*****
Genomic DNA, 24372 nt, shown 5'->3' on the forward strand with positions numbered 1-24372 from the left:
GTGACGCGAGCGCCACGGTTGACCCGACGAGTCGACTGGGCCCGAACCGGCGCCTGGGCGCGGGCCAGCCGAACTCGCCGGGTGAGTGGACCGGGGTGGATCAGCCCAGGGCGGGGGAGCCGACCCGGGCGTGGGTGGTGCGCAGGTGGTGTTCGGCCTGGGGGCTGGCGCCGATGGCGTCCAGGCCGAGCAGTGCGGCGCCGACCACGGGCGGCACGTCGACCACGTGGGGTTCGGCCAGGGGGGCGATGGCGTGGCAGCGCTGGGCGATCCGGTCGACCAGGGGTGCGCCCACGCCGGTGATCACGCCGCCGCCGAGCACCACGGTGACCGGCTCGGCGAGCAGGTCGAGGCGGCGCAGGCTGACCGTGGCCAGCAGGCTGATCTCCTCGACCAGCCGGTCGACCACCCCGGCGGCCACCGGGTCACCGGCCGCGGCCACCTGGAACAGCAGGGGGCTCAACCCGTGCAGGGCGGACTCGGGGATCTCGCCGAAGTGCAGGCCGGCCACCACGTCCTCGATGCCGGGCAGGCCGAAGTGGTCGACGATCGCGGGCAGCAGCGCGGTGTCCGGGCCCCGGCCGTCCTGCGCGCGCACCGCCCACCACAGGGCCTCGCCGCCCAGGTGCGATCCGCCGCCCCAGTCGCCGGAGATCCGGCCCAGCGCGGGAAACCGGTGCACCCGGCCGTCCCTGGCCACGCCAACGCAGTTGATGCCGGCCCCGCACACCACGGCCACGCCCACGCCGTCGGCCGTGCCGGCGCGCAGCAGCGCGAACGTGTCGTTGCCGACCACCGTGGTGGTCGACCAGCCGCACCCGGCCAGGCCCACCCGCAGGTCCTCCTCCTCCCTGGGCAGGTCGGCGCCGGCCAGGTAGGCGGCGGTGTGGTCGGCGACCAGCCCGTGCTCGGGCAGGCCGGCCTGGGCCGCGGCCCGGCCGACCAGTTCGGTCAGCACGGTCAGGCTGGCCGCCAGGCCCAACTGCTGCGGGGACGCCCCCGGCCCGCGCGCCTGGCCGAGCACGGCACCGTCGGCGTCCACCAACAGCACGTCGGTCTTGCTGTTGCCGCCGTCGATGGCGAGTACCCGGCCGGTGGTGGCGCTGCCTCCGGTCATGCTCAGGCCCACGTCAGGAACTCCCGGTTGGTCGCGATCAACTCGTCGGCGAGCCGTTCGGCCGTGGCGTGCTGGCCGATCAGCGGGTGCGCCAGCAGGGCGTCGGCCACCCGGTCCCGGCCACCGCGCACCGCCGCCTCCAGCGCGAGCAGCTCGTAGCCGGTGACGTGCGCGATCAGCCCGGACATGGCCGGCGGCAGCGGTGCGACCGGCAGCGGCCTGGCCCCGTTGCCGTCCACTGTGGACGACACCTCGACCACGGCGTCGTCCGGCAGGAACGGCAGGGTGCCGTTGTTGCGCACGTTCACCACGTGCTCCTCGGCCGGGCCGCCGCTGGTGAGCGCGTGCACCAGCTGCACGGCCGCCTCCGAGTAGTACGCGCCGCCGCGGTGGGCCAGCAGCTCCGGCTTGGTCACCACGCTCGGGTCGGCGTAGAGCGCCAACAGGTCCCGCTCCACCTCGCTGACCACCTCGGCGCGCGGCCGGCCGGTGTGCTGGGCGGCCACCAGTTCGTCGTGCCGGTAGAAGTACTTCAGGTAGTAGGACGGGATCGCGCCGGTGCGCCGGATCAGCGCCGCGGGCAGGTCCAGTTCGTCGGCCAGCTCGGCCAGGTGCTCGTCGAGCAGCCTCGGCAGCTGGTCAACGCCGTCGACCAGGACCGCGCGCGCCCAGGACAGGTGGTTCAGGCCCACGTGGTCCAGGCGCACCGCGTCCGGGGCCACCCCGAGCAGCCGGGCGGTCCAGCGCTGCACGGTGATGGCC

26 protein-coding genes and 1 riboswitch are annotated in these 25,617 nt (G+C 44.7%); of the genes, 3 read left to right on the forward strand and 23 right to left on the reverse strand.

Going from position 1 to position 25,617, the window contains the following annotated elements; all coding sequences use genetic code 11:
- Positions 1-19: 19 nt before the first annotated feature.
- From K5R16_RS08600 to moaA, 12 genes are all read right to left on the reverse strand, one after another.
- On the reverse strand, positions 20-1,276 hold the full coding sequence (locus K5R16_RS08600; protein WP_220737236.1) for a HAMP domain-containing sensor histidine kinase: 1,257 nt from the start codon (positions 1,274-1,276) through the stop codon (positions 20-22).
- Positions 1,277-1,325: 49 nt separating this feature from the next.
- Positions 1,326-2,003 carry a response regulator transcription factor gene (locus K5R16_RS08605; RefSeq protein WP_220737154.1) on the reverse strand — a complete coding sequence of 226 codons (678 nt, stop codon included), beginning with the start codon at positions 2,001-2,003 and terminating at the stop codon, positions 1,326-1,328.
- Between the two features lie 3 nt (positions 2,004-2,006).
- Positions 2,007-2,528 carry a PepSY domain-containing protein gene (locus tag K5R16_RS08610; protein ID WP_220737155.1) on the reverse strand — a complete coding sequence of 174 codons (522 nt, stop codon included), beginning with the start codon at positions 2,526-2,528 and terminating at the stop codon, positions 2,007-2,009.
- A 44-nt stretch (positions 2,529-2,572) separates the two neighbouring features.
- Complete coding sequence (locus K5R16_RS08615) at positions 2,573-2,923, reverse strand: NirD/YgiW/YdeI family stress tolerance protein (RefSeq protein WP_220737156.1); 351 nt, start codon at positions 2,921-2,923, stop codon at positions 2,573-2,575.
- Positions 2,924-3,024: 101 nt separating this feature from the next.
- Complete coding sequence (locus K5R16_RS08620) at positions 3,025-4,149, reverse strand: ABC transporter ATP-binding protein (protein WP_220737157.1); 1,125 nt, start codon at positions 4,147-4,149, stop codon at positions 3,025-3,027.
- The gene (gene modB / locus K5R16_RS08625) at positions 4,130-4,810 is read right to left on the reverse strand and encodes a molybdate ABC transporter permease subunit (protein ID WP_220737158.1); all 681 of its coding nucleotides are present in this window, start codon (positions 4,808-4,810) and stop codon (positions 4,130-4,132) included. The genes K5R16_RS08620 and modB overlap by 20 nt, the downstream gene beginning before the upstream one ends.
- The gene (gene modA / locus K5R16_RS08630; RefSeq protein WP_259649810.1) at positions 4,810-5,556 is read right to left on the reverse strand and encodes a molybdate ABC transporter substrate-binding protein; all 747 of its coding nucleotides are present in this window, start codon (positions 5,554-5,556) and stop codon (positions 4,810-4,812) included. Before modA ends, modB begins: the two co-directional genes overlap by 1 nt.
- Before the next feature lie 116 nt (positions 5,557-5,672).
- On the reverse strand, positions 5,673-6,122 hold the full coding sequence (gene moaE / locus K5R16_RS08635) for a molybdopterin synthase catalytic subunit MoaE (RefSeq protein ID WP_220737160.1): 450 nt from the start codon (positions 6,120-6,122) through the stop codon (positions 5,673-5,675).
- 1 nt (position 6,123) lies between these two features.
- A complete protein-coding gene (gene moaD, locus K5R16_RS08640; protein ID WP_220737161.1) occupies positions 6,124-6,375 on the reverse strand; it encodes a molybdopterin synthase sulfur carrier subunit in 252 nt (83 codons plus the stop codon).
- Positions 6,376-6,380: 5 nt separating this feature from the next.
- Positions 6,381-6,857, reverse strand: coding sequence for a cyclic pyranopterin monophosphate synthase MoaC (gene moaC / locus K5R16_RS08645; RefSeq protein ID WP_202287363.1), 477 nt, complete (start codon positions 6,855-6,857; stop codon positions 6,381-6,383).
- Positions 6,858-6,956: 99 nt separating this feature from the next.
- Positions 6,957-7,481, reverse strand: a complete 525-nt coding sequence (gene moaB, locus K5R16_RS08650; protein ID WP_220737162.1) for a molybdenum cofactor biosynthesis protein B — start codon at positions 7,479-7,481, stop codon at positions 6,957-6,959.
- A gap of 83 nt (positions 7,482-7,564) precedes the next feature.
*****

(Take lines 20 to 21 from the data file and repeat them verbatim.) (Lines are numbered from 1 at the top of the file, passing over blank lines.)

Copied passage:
- 1 nt (position 6,123) lies between these two features.
- A complete protein-coding gene (gene moaD, locus K5R16_RS08640; protein ID WP_220737161.1) occupies positions 6,124-6,375 on the reverse strand; it encodes a molybdopterin synthase sulfur carrier subunit in 252 nt (83 codons plus the stop codon).